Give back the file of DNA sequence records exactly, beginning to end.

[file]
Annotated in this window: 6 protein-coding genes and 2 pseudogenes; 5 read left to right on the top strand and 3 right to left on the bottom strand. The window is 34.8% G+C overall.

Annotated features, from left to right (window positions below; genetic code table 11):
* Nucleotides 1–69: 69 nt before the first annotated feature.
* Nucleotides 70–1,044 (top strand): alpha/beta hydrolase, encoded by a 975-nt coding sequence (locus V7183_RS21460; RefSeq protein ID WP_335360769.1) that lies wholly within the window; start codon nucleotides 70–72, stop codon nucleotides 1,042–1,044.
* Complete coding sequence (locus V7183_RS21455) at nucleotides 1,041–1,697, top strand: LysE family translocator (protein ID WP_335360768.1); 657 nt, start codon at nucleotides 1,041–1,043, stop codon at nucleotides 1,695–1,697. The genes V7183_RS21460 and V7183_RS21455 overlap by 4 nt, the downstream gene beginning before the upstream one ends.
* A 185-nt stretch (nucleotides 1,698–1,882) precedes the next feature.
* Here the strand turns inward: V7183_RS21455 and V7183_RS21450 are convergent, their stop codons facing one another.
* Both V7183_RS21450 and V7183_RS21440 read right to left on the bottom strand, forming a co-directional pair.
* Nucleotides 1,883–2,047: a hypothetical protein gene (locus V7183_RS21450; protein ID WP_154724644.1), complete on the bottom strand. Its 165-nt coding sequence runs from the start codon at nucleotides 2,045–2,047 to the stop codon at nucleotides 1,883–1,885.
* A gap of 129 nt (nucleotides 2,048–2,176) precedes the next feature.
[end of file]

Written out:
Annotated in this window: 6 protein-coding genes and 2 pseudogenes; 5 read left to right on the top strand and 3 right to left on the bottom strand. The window is 34.8% G+C overall.

Annotated features, from left to right (window positions below; genetic code table 11):
* Nucleotides 1–69: 69 nt before the first annotated feature.
* Nucleotides 70–1,044 (top strand): alpha/beta hydrolase, encoded by a 975-nt coding sequence (locus V7183_RS21460; RefSeq protein ID WP_335360769.1) that lies wholly within the window; start codon nucleotides 70–72, stop codon nucleotides 1,042–1,044.
* Complete coding sequence (locus V7183_RS21455) at nucleotides 1,041–1,697, top strand: LysE family translocator (protein ID WP_335360768.1); 657 nt, start codon at nucleotides 1,041–1,043, stop codon at nucleotides 1,695–1,697. The genes V7183_RS21460 and V7183_RS21455 overlap by 4 nt, the downstream gene beginning before the upstream one ends.
* A 185-nt stretch (nucleotides 1,698–1,882) precedes the next feature.
* Here the strand turns inward: V7183_RS21455 and V7183_RS21450 are convergent, their stop codons facing one another.
* Both V7183_RS21450 and V7183_RS21440 read right to left on the bottom strand, forming a co-directional pair.
* Nucleotides 1,883–2,047: a hypothetical protein gene (locus V7183_RS21450; protein ID WP_154724644.1), complete on the bottom strand. Its 165-nt coding sequence runs from the start codon at nucleotides 2,045–2,047 to the stop codon at nucleotides 1,883–1,885.
* A gap of 129 nt (nucleotides 2,048–2,176) precedes the next feature.